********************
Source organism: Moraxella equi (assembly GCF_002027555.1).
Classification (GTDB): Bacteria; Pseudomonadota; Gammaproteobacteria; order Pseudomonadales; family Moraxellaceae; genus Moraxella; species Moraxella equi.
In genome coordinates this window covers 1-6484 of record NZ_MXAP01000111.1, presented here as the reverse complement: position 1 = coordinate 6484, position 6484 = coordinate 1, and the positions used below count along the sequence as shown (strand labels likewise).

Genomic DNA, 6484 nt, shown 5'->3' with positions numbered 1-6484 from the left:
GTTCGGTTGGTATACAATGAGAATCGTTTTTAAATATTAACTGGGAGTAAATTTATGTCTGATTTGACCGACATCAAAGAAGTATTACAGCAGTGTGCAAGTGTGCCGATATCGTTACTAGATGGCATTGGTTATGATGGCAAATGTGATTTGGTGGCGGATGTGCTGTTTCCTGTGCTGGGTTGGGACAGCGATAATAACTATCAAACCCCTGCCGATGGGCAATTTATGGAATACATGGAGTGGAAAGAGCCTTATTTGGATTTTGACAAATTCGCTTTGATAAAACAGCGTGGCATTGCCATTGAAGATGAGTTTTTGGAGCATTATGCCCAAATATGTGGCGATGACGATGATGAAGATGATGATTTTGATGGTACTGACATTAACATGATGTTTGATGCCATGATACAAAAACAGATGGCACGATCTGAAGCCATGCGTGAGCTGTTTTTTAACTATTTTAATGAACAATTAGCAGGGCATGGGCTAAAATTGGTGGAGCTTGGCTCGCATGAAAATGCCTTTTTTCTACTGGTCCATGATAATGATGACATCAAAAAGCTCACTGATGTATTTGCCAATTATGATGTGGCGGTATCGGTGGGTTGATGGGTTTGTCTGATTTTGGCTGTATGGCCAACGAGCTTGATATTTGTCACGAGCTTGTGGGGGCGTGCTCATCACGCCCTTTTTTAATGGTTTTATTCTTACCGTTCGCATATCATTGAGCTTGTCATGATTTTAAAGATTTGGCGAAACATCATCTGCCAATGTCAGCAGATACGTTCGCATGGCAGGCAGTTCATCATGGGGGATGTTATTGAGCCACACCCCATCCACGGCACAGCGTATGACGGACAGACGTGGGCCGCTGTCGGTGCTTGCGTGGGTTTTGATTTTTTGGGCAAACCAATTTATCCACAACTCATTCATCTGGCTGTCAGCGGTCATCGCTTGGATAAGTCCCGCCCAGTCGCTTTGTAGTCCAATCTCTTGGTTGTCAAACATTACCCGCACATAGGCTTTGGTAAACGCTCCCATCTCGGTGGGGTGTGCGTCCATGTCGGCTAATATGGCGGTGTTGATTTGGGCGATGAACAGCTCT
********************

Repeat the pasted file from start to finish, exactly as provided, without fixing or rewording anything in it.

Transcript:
Source organism: Moraxella equi (assembly GCF_002027555.1).
Classification (GTDB): Bacteria; Pseudomonadota; Gammaproteobacteria; order Pseudomonadales; family Moraxellaceae; genus Moraxella; species Moraxella equi.
In genome coordinates this window covers 1-6484 of record NZ_MXAP01000111.1, presented here as the reverse complement: position 1 = coordinate 6484, position 6484 = coordinate 1, and the positions used below count along the sequence as shown (strand labels likewise).

Genomic DNA, 6484 nt, shown 5'->3' with positions numbered 1-6484 from the left:
GTTCGGTTGGTATACAATGAGAATCGTTTTTAAATATTAACTGGGAGTAAATTTATGTCTGATTTGACCGACATCAAAGAAGTATTACAGCAGTGTGCAAGTGTGCCGATATCGTTACTAGATGGCATTGGTTATGATGGCAAATGTGATTTGGTGGCGGATGTGCTGTTTCCTGTGCTGGGTTGGGACAGCGATAATAACTATCAAACCCCTGCCGATGGGCAATTTATGGAATACATGGAGTGGAAAGAGCCTTATTTGGATTTTGACAAATTCGCTTTGATAAAACAGCGTGGCATTGCCATTGAAGATGAGTTTTTGGAGCATTATGCCCAAATATGTGGCGATGACGATGATGAAGATGATGATTTTGATGGTACTGACATTAACATGATGTTTGATGCCATGATACAAAAACAGATGGCACGATCTGAAGCCATGCGTGAGCTGTTTTTTAACTATTTTAATGAACAATTAGCAGGGCATGGGCTAAAATTGGTGGAGCTTGGCTCGCATGAAAATGCCTTTTTTCTACTGGTCCATGATAATGATGACATCAAAAAGCTCACTGATGTATTTGCCAATTATGATGTGGCGGTATCGGTGGGTTGATGGGTTTGTCTGATTTTGGCTGTATGGCCAACGAGCTTGATATTTGTCACGAGCTTGTGGGGGCGTGCTCATCACGCCCTTTTTTAATGGTTTTATTCTTACCGTTCGCATATCATTGAGCTTGTCATGATTTTAAAGATTTGGCGAAACATCATCTGCCAATGTCAGCAGATACGTTCGCATGGCAGGCAGTTCATCATGGGGGATGTTATTGAGCCACACCCCATCCACGGCACAGCGTATGACGGACAGACGTGGGCCGCTGTCGGTGCTTGCGTGGGTTTTGATTTTTTGGGCAAACCAATTTATCCACAACTCATTCATCTGGCTGTCAGCGGTCATCGCTTGGATAAGTCCCGCCCAGTCGCTTTGTAGTCCAATCTCTTGGTTGTCAAACATTACCCGCACATAGGCTTTGGTAAACGCTCCCATCTCGGTGGGGTGTGCGTCCATGTCGGCTAATATGGCGGTGTTGATTTGGGCGATGAACAGCTCT